It’s All About the Money

  A few days ago, Avril Lavigne – pop-rock superstar extraordinaire – held a meet-and-greet event at the end of a concert in Sao Paulo. Photos were taken, in which Lavigne apparently refused to physically touch any of her fans. The results were rather awkward, as can be seen here on the right, and produced a huge outpouring of scorn.

  Now, it has since been pointed out that Lavigne’s decision not to enter into physical contact with her fans was likely a result of an incident which took place the last time she was in Brazil, when a fan assaulted her, and was probably a security decision rather than a personal preference. This, taken alongside the fact that some photos do actually show her in much closer proximity to her adoring fans, means that the entire affair is pretty much a non-issue. 

  Besides, it’s her body – she can do what she damn well likes with it! Would YOU want to hug a bunch of random strangers after they’ve been dancing sweatily in a packed concert hall for hours? I thought not.

  No, Lavigne’s critics are focusing on entirely the wrong thing. Rather than fussing over her apparent reticence in the hugging department, they should be targeting by far the more nefarious element to this little bit of sensationalism – namely, the price tag. Heh. Price tag. D’you see what I did there? Y’know, the title…

  I disgust myself. The point is, this little photo opportunity cost the fans in question 800 Reals apiece – that’s about $360, or £212. This is a staggeringly huge amount of money for what is essentially a snap of an already filthy-rich pop star with a photo of yourself superimposed on top. You can do this kind of thing on Photoshop in ten minutes, for goodness’ sake. It is an exorbitant cost – daylight robbery, in a country where the GDP per capita is about £7,400

  People are clearly willing to pay big money for the chance to be seen with their idols, and that is a fact exploited by the music industry for huge profits. I’m not necessarily making a judgment on Lavigne herself – for all I know, it’s a record company thing and she’s just as disgusted by it as I am – but this particular event serves as a topical case study in a far greater problem; a symptom of a wider disease within the industry. Sadly,  in the twenty-first century making music really does seem to be all about the money.

  This is by no means a new phenomenon – since the late nineteenth century and the development of recorded music, the industry has been out to earn cash. And that’s fine, up to a point – artists and record producers have to live, and the minuscule slice of overall takings from the fruits of their labours which the average recording artist takes home means that CD prices and the like have to be high. I accept that. No problem. Fine.

  I’ll even swallow the mass merchandising campaigns which seem to accompany every new album launch, tour or festival appearance these days. I’m as much of a fan of a band T-shirt as the next evolved ape, and – let’s be honest – there is something about a Green Day foam finger which speaks to the best of us. These things are useful, generally quite well-made and the added price which is a result of their branding is a price worth paying to not have to live life as a walking advert for Topshop, Superdry, Primark or some other dreary corporate machine which is your only real alternative.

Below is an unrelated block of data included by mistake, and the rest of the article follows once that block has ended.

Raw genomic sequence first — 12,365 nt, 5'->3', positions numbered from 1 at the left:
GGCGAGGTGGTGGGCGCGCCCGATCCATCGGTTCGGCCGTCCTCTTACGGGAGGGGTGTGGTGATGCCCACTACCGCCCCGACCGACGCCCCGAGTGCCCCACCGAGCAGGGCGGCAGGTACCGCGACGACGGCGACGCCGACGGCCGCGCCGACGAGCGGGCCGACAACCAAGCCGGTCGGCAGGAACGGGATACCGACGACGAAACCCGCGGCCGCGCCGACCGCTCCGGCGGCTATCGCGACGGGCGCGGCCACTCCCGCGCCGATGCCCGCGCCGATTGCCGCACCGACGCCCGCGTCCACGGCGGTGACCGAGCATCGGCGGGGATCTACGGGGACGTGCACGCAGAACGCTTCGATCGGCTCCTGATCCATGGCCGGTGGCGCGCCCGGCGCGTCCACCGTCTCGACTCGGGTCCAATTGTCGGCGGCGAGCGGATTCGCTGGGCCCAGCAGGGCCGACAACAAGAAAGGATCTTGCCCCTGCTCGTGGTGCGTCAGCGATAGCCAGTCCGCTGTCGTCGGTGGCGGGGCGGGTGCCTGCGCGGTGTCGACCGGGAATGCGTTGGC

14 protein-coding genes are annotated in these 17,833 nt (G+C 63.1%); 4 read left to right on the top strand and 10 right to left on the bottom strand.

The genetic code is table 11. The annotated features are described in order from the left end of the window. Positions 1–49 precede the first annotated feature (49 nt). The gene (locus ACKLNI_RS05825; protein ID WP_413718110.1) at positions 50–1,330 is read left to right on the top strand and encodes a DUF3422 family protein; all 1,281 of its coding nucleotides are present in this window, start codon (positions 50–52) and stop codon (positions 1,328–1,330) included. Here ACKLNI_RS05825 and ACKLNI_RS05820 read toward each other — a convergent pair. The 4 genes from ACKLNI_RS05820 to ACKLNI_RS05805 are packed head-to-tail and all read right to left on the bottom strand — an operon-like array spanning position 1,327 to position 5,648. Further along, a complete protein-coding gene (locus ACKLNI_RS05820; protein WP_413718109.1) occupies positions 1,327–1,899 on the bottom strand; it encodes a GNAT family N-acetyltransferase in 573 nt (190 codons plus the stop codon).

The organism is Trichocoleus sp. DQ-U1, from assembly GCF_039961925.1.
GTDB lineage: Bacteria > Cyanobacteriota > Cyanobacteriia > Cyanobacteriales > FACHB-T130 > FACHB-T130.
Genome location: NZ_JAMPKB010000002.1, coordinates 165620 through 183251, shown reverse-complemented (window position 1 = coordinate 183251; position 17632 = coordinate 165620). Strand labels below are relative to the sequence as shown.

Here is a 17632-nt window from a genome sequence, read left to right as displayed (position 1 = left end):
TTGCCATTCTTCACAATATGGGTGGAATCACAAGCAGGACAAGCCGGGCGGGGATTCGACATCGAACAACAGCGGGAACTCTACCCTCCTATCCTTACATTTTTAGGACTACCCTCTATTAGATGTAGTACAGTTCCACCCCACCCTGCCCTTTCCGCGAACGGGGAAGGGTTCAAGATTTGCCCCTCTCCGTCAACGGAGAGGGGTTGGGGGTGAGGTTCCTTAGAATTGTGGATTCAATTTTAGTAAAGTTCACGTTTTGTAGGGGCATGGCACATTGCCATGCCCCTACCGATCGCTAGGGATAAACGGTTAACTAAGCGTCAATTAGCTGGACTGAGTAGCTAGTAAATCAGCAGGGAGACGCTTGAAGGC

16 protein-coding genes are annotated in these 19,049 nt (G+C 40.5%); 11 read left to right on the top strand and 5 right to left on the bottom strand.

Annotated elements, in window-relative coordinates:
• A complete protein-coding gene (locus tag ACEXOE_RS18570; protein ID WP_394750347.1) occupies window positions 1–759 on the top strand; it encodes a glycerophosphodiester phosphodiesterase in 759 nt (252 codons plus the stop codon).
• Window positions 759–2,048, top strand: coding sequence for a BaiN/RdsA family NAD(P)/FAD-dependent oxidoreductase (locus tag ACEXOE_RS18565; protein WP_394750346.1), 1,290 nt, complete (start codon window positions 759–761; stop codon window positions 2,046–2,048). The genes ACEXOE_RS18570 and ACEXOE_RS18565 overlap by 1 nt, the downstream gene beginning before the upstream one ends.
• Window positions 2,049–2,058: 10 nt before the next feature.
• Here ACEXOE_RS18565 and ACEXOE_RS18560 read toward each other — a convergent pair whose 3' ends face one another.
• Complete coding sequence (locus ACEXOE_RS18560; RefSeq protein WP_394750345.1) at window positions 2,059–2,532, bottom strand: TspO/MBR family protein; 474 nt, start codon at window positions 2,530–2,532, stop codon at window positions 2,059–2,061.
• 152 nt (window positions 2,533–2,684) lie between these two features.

But is is the extension of this same corporate machine into the realms of simply meeting a singer where I must draw the line. The idea that you can pay money for the privilege of talking to a person for a few minutes, or for grabbing a quick photograph, is just madness. Artists are just people – why do we cough up huge quantities of cash just to have a chat? It’s not just the talentless, capitalist shells also known as pop singers which have fallen into this darkness either – I went to a Bullet for my Valentine concert last December in which you could pay to meet the band. You expect it from the likes of Jessie J, Rihanna, or even Avril Lavigne for that matter – but Bullet for my Valentine? How the mighty have fallen. It’ll be Black Flag and Rise Against next. Mind you, when Johnny Rotten’s advertised Country Life and Iggy Pop’s done car insurance, maybe I shouldn’t be so surprised…

  It’s sad, really, in every sense of the word. I have no objection to artists making money from their work, even decent money, but when a record company turns a musician or band into just another corporate money-generating machine, it really does make me wonder what happened to the notion of artistic integrity. I hope all of you have the moral – or, at the very least, financial – sense not to waste your hard-earned cash on this kind of nonsense.

  I’m off to listen to some Anti-Flag to make myself feel better. 


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